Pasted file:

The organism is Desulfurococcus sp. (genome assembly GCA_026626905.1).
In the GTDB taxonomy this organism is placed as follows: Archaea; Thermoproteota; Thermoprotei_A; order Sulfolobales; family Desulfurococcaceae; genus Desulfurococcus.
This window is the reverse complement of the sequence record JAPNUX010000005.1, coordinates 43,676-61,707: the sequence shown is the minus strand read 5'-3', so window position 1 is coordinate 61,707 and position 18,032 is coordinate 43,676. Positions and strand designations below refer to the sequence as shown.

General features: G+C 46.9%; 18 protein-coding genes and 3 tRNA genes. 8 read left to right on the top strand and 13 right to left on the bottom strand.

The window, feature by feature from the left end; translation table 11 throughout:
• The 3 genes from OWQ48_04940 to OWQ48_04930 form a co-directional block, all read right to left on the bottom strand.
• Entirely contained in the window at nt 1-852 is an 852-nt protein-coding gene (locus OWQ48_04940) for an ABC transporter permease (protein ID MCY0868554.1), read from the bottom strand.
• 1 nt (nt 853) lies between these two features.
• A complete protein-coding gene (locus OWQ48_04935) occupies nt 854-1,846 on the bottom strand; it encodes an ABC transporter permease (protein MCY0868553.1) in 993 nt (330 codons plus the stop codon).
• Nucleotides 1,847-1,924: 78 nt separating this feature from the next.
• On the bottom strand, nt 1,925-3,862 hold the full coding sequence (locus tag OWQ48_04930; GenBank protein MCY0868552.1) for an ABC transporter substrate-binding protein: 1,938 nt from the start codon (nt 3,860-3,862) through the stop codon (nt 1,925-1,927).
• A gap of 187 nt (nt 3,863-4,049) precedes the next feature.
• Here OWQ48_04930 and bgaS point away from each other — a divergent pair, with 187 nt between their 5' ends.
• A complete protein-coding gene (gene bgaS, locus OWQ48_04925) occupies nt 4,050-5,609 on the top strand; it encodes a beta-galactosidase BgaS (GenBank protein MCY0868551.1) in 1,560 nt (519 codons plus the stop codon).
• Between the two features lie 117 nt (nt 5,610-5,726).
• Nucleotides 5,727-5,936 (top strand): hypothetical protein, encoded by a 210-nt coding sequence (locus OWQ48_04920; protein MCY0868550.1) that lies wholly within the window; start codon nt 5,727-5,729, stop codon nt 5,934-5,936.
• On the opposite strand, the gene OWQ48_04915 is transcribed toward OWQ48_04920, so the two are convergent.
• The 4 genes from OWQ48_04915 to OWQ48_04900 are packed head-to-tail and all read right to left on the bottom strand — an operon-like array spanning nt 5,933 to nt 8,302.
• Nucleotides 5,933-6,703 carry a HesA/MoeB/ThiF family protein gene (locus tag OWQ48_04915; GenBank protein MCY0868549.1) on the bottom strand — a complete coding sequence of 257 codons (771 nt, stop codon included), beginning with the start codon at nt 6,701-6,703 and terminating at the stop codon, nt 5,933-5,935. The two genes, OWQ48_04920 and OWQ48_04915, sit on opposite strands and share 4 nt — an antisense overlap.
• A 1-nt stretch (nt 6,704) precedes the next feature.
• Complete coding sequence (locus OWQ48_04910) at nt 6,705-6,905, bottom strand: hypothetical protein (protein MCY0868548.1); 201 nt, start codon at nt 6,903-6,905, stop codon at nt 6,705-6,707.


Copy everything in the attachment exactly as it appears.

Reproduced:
The organism is Desulfurococcus sp. (genome assembly GCA_026626905.1).
In the GTDB taxonomy this organism is placed as follows: Archaea; Thermoproteota; Thermoprotei_A; order Sulfolobales; family Desulfurococcaceae; genus Desulfurococcus.
This window is the reverse complement of the sequence record JAPNUX010000005.1, coordinates 43,676-61,707: the sequence shown is the minus strand read 5'-3', so window position 1 is coordinate 61,707 and position 18,032 is coordinate 43,676. Positions and strand designations below refer to the sequence as shown.

General features: G+C 46.9%; 18 protein-coding genes and 3 tRNA genes. 8 read left to right on the top strand and 13 right to left on the bottom strand.

The window, feature by feature from the left end; translation table 11 throughout:
• The 3 genes from OWQ48_04940 to OWQ48_04930 form a co-directional block, all read right to left on the bottom strand.
• Entirely contained in the window at nt 1-852 is an 852-nt protein-coding gene (locus OWQ48_04940) for an ABC transporter permease (protein ID MCY0868554.1), read from the bottom strand.
• 1 nt (nt 853) lies between these two features.
• A complete protein-coding gene (locus OWQ48_04935) occupies nt 854-1,846 on the bottom strand; it encodes an ABC transporter permease (protein MCY0868553.1) in 993 nt (330 codons plus the stop codon).
• Nucleotides 1,847-1,924: 78 nt separating this feature from the next.
• On the bottom strand, nt 1,925-3,862 hold the full coding sequence (locus tag OWQ48_04930; GenBank protein MCY0868552.1) for an ABC transporter substrate-binding protein: 1,938 nt from the start codon (nt 3,860-3,862) through the stop codon (nt 1,925-1,927).
• A gap of 187 nt (nt 3,863-4,049) precedes the next feature.
• Here OWQ48_04930 and bgaS point away from each other — a divergent pair, with 187 nt between their 5' ends.
• A complete protein-coding gene (gene bgaS, locus OWQ48_04925) occupies nt 4,050-5,609 on the top strand; it encodes a beta-galactosidase BgaS (GenBank protein MCY0868551.1) in 1,560 nt (519 codons plus the stop codon).
• Between the two features lie 117 nt (nt 5,610-5,726).
• Nucleotides 5,727-5,936 (top strand): hypothetical protein, encoded by a 210-nt coding sequence (locus OWQ48_04920; protein MCY0868550.1) that lies wholly within the window; start codon nt 5,727-5,729, stop codon nt 5,934-5,936.
• On the opposite strand, the gene OWQ48_04915 is transcribed toward OWQ48_04920, so the two are convergent.
• The 4 genes from OWQ48_04915 to OWQ48_04900 are packed head-to-tail and all read right to left on the bottom strand — an operon-like array spanning nt 5,933 to nt 8,302.
• Nucleotides 5,933-6,703 carry a HesA/MoeB/ThiF family protein gene (locus tag OWQ48_04915; GenBank protein MCY0868549.1) on the bottom strand — a complete coding sequence of 257 codons (771 nt, stop codon included), beginning with the start codon at nt 6,701-6,703 and terminating at the stop codon, nt 5,933-5,935. The two genes, OWQ48_04920 and OWQ48_04915, sit on opposite strands and share 4 nt — an antisense overlap.
• A 1-nt stretch (nt 6,704) precedes the next feature.
• Complete coding sequence (locus OWQ48_04910) at nt 6,705-6,905, bottom strand: hypothetical protein (protein MCY0868548.1); 201 nt, start codon at nt 6,903-6,905, stop codon at nt 6,705-6,707.